"It seems to us that the Respondent's management had had difficulties with the Claimant and saw the prison sentence as an opportunity to terminate his employment, but unfortunately for them erroneously using, as a reason, frustration of contract."

  1. It is clear from the decision that the Respondent had also relied on "some other substantial reason" as a potentially fair reason for dismissal, but that the Tribunal rejected at paragraph 22 of their Judgment, for reasons into which we need not go, there being no appeal, or, to be more accurate, cross appeal in the context of this appeal by the Claimant against the finding of unfair dismissal.
  1. It may be thought that, if the Respondent had decided to dismiss for misconduct, the prospects of a finding of unfair dismissal might not have been great; but that is not what happened. The finding that there was an unfair dismissal is one which, as we have said, has not been the subject of an appeal and, therefore, stands.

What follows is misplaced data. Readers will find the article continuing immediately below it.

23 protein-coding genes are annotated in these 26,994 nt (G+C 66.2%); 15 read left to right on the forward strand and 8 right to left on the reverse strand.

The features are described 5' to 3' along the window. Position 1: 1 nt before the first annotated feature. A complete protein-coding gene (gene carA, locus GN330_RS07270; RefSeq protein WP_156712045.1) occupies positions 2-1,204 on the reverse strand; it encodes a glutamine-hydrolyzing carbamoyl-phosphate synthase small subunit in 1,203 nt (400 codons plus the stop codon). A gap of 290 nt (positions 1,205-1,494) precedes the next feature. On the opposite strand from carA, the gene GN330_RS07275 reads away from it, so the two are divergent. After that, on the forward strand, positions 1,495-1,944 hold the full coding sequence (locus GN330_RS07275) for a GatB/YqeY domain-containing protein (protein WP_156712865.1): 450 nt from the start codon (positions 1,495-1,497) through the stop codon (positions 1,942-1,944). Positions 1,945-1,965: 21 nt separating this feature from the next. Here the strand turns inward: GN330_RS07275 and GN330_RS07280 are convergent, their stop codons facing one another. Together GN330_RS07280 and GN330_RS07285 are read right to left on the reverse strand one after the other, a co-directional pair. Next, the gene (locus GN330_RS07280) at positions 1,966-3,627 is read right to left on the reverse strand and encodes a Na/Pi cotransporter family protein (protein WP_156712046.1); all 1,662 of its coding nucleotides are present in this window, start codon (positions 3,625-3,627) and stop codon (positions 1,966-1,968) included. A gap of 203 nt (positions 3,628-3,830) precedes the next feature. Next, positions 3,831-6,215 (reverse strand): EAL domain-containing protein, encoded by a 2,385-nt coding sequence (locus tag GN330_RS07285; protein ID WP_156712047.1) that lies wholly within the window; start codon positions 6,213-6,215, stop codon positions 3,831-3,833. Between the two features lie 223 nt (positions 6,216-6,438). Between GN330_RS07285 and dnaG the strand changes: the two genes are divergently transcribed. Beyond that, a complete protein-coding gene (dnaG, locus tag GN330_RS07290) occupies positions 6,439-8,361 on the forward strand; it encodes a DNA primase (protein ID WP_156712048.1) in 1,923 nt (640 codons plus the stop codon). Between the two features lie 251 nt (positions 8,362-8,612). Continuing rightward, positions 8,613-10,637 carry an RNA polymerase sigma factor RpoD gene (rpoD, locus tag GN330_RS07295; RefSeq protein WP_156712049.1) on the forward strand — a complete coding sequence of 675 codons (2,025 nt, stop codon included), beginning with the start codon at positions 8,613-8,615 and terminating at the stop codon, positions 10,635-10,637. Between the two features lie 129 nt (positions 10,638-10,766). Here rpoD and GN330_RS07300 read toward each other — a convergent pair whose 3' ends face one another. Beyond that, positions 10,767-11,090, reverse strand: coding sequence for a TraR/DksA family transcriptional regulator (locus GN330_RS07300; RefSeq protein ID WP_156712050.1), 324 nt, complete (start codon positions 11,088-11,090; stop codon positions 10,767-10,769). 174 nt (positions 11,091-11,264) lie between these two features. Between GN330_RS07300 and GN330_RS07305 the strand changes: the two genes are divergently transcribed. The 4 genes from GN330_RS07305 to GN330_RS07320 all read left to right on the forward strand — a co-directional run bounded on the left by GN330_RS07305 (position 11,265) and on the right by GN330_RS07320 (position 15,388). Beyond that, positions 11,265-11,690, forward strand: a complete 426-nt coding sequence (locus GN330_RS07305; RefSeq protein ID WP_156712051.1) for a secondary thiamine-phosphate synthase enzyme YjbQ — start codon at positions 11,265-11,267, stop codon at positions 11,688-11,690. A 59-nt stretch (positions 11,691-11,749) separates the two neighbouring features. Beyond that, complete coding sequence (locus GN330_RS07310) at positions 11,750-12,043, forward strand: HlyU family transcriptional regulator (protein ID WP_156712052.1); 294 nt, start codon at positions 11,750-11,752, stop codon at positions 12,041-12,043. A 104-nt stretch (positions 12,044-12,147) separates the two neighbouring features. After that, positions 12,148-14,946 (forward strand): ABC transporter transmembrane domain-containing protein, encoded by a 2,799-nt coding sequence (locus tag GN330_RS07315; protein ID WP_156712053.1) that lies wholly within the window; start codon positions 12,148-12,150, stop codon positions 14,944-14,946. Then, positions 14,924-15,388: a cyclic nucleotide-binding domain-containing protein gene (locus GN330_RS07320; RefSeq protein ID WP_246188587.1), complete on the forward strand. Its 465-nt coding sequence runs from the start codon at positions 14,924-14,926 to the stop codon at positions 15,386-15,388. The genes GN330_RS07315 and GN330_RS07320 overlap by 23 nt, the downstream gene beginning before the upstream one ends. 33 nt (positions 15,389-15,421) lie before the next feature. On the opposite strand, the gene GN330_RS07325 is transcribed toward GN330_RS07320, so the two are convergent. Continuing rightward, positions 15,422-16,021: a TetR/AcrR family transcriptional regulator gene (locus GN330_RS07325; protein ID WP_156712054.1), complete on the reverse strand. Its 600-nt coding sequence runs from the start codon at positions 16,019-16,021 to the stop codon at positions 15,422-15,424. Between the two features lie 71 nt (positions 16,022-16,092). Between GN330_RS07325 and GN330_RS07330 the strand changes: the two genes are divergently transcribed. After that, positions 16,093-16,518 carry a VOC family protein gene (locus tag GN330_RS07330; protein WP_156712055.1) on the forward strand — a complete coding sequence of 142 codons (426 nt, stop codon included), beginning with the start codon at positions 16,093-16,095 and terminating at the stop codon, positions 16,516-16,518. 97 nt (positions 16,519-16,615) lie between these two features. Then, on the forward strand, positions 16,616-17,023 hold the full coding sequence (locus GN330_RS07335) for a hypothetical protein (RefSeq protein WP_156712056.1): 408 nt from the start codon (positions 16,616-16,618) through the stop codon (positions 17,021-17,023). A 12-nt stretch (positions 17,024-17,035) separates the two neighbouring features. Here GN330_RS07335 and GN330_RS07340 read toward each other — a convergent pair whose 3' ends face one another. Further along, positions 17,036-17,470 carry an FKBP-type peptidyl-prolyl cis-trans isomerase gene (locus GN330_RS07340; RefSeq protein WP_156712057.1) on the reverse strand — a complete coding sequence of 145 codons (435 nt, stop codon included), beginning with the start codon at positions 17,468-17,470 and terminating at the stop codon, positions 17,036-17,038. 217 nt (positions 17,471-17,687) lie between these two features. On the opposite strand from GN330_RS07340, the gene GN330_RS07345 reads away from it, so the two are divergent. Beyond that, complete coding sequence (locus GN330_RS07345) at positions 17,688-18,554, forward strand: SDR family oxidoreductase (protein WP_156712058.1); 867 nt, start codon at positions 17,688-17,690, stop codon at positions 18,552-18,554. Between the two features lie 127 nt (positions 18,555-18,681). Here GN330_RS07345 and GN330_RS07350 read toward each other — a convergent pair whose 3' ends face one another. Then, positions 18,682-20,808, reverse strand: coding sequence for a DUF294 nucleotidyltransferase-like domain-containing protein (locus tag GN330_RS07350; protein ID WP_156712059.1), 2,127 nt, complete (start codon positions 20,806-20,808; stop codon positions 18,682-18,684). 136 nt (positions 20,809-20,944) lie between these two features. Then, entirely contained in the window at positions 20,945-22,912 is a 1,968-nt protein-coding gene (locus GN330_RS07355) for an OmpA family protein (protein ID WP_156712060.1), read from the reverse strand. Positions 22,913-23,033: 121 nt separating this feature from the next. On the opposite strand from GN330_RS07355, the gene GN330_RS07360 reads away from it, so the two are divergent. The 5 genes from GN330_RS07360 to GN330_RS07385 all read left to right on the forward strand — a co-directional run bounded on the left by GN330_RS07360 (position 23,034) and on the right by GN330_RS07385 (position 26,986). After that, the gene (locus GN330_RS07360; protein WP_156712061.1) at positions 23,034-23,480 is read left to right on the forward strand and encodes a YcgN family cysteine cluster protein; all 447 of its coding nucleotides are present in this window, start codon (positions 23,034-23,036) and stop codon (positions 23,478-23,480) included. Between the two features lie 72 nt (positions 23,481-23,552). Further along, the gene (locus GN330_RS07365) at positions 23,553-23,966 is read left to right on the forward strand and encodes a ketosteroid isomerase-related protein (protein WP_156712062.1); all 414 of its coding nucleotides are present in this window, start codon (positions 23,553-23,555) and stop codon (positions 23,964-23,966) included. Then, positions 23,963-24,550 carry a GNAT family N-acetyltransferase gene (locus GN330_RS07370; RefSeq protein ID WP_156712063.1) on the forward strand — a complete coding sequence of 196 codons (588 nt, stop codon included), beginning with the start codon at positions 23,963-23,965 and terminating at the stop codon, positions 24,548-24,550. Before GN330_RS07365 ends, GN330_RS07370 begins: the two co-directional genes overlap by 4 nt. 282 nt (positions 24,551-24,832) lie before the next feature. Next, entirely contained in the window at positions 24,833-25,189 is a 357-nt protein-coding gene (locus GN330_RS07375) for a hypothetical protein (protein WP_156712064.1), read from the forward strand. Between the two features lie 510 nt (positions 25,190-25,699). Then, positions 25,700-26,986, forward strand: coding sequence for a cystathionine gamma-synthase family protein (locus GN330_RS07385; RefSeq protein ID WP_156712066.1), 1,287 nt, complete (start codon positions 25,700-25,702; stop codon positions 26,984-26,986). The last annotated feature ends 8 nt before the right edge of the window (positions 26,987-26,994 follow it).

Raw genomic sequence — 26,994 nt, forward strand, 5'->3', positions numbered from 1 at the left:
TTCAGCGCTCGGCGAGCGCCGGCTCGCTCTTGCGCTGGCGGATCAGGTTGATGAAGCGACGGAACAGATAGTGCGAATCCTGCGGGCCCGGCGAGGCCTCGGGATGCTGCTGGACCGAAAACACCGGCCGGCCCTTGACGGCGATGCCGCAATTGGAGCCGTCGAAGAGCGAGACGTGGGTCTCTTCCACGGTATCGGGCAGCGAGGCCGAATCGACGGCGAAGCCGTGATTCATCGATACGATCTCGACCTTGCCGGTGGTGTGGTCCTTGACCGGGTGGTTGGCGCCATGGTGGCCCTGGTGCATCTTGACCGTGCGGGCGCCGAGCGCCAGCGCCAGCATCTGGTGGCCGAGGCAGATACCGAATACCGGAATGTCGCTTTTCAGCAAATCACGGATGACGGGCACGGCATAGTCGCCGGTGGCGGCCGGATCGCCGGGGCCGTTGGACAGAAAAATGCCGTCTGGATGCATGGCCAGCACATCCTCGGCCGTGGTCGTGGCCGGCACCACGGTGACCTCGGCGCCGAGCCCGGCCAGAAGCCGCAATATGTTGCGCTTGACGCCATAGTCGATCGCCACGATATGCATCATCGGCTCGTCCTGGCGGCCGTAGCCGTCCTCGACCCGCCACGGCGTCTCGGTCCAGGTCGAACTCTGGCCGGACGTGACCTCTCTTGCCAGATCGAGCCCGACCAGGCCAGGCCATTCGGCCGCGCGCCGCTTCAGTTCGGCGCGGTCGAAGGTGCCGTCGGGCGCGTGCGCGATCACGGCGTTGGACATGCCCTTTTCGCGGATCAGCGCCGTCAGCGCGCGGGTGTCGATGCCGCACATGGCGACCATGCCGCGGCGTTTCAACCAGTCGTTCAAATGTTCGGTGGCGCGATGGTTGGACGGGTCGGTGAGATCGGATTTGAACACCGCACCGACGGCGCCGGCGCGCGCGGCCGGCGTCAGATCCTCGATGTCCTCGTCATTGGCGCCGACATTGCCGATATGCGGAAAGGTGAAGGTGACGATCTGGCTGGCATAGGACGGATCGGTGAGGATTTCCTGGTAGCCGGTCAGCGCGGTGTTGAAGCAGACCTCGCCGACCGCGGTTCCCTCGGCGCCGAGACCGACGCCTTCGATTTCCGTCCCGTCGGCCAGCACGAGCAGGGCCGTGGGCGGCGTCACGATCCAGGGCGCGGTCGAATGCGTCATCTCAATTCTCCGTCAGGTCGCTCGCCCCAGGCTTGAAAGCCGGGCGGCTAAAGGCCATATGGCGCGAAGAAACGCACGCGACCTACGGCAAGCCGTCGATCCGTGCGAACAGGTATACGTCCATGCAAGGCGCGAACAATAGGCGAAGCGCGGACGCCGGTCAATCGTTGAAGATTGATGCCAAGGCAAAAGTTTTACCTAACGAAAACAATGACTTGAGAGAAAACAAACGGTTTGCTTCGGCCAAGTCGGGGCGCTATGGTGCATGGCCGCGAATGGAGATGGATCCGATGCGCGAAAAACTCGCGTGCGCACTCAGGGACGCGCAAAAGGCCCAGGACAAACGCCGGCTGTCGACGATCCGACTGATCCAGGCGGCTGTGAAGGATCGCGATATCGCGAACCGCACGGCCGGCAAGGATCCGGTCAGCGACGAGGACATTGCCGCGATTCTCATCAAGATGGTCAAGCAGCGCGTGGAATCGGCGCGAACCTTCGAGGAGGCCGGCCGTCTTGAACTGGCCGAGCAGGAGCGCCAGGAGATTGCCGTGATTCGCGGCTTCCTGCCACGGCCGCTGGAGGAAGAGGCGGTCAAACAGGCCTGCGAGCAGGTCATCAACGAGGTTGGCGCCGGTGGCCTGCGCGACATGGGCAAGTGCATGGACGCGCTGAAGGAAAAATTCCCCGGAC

1. As to contribution, the Tribunal said this at paragraphs 27 and 28 of their Reasons:

"27. As regards contribution, the catalyst for the dismissal was the imprisonment of the Claimant. There has been previous difficulties with him including a final live final written warning. The customer complaint dimension for which there was a final written warning was overturned on the basis that there was insufficient evidence.

28. In our view there has to be significant contribution on behalf of the Claimant to his dismissal although we do not put it at the level of 100% as suggested by the Respondent. We conclude that it is just and equitable that the basic and compensatory award should be reduced by a percentage of two thirds to reflect the significant contribution by the Claimant to his departure from the Respondent."